A more divided Congress could take up smaller initiatives targeting energy efficiency, renewable energy and long-term investments in clean-energy. But the Environmental Protection Agency (EPA) is poised to act on a 2007 court ruling giving it authority to regulate carbon-dioxide emissions. Some observers suggest that the fear of direct EPA regulation could help to spur a legislative solution among moderates of both parties.
That kind of political compromise might yet be possible if the climate rhetoric tones down after the elections. "Climate-science denial is a by-product of extreme partisanship and a kind of reactionary mode among conservatives, and I expect that this will wane," says Paul Bledsoe, a senior adviser to the Bipartisan Policy Center, a centrist think tank based in Washington DC. He says that most Republicans in the current Congress accept the science even if they disagree over what to do about it. "But if large parts of the Republican Party begin to deny consensus science," he adds, "then the climate community will have to confront them about it."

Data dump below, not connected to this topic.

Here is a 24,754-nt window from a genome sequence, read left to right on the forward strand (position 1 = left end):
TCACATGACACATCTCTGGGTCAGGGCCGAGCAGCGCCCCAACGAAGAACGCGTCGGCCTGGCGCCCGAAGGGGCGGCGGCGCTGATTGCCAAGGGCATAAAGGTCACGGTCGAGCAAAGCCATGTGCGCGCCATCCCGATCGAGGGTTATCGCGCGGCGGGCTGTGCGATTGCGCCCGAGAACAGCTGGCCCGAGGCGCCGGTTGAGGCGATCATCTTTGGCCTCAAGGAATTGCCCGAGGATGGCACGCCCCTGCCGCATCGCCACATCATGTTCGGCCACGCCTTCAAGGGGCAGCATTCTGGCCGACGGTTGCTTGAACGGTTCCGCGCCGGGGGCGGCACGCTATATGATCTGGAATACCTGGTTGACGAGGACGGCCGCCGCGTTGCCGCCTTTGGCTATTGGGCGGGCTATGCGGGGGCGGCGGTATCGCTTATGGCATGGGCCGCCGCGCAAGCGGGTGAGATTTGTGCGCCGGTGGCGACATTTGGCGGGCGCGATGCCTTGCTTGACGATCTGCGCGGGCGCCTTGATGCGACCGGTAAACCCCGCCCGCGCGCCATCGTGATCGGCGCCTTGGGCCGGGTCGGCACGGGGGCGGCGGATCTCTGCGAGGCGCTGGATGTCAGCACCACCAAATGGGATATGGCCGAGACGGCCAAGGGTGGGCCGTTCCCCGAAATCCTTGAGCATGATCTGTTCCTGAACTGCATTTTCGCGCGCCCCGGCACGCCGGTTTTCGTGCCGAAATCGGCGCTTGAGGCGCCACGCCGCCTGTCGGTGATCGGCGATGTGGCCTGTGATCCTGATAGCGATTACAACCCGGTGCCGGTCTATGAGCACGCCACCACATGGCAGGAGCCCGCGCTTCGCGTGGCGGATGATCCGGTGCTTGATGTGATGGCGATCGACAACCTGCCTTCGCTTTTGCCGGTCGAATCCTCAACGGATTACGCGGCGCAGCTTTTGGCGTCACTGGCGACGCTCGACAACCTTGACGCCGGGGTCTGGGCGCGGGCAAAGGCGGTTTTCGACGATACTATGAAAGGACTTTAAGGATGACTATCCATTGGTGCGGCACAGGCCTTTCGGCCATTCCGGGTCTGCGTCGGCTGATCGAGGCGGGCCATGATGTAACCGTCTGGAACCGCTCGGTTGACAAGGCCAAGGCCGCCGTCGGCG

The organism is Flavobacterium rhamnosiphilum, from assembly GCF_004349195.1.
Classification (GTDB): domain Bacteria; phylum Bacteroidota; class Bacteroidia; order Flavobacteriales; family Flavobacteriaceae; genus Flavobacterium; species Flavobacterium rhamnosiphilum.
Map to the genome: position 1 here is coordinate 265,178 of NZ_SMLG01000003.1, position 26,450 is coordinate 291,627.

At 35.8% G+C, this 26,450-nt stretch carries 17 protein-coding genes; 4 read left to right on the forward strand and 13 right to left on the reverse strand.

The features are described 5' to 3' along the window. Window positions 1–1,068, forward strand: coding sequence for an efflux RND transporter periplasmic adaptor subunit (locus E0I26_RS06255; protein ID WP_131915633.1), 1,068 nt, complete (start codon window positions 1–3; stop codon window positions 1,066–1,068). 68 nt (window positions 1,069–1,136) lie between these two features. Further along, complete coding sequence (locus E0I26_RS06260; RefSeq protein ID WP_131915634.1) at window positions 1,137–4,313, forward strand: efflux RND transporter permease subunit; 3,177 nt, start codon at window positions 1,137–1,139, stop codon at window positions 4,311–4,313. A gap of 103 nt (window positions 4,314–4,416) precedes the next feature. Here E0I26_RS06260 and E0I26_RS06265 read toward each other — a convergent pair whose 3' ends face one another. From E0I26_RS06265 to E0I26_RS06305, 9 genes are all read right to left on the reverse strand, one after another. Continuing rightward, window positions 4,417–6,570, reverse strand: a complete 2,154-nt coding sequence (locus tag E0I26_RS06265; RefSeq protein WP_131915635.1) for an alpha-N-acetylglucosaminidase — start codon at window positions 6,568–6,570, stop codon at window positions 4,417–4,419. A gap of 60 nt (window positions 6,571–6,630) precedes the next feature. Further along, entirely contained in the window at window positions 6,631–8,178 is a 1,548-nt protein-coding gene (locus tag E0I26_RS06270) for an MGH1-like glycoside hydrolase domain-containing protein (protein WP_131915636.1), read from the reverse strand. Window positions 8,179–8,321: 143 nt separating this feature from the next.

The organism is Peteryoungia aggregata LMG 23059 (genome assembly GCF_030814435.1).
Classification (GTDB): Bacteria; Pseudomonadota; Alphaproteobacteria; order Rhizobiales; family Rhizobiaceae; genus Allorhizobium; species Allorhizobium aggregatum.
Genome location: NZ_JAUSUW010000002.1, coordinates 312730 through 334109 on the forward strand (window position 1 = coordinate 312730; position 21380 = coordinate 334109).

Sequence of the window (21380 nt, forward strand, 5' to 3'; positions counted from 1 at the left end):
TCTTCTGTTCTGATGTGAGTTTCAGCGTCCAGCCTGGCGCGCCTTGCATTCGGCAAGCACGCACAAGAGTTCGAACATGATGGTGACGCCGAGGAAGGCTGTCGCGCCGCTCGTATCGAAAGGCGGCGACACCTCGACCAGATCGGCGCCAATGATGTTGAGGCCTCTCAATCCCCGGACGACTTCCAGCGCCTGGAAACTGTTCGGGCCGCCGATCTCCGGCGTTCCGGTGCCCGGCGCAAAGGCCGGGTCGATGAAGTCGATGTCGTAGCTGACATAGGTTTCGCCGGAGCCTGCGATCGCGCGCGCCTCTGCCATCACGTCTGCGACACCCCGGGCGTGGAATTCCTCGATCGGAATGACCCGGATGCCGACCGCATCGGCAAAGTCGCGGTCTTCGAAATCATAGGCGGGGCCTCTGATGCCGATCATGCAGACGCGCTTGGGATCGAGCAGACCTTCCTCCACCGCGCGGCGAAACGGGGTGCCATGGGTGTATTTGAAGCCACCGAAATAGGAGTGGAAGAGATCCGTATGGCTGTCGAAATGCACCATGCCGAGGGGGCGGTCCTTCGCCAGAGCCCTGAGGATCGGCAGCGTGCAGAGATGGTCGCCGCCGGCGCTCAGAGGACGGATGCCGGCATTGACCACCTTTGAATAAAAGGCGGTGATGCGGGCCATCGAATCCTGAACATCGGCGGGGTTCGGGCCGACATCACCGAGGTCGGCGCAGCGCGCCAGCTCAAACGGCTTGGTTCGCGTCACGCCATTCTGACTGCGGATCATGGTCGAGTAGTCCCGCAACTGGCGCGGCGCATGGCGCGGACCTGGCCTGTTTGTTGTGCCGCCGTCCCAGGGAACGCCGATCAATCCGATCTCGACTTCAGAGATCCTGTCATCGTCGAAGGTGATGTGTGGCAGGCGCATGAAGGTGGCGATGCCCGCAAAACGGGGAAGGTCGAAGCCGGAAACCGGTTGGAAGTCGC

Sunday, October 10, 2010
The Kyoto Protocol, the only international agreement to fight climate change, will come to an end in two years, 2012. The world, including the US who is not bound by Kyoto, has been trying frantically for over a year to come to agreement on what is to replace Kyoto. The Copenhagen conference, last year, turned out to be totally unproductive. Yet the major players have not given up hope for reaching an agreement that would be legally binding to all its signatories.
Unfortunately the progress has been very slow to nonexistent. The meeting at Tianjin, China ended up last week in total disarray. The meeting which was expected to resolve a few of the obstacles preventing an agreement was described by participants as being full of bickering. "At times it has been like watching children in a kindergarten," said Wendell Tio from Greenpeace International.